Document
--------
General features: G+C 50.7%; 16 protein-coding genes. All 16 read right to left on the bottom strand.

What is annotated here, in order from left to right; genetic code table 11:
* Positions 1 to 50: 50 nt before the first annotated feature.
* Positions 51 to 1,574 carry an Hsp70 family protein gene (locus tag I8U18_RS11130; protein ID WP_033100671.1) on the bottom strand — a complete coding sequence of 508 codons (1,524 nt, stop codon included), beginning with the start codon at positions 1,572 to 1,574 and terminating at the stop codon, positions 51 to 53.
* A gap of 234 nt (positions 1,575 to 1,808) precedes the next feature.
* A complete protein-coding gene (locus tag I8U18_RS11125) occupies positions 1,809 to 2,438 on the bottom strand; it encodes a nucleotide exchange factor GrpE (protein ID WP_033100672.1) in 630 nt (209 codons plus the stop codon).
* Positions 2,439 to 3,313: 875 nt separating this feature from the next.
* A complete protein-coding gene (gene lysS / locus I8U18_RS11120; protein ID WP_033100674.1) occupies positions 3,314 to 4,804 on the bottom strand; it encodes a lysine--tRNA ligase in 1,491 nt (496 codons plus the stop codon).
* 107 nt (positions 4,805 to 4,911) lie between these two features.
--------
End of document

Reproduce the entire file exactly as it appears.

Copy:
General features: G+C 50.7%; 16 protein-coding genes. All 16 read right to left on the bottom strand.

What is annotated here, in order from left to right; genetic code table 11:
* Positions 1 to 50: 50 nt before the first annotated feature.
* Positions 51 to 1,574 carry an Hsp70 family protein gene (locus tag I8U18_RS11130; protein ID WP_033100671.1) on the bottom strand — a complete coding sequence of 508 codons (1,524 nt, stop codon included), beginning with the start codon at positions 1,572 to 1,574 and terminating at the stop codon, positions 51 to 53.
* A gap of 234 nt (positions 1,575 to 1,808) precedes the next feature.
* A complete protein-coding gene (locus tag I8U18_RS11125) occupies positions 1,809 to 2,438 on the bottom strand; it encodes a nucleotide exchange factor GrpE (protein ID WP_033100672.1) in 630 nt (209 codons plus the stop codon).
* Positions 2,439 to 3,313: 875 nt separating this feature from the next.
* A complete protein-coding gene (gene lysS / locus I8U18_RS11120; protein ID WP_033100674.1) occupies positions 3,314 to 4,804 on the bottom strand; it encodes a lysine--tRNA ligase in 1,491 nt (496 codons plus the stop codon).
* 107 nt (positions 4,805 to 4,911) lie between these two features.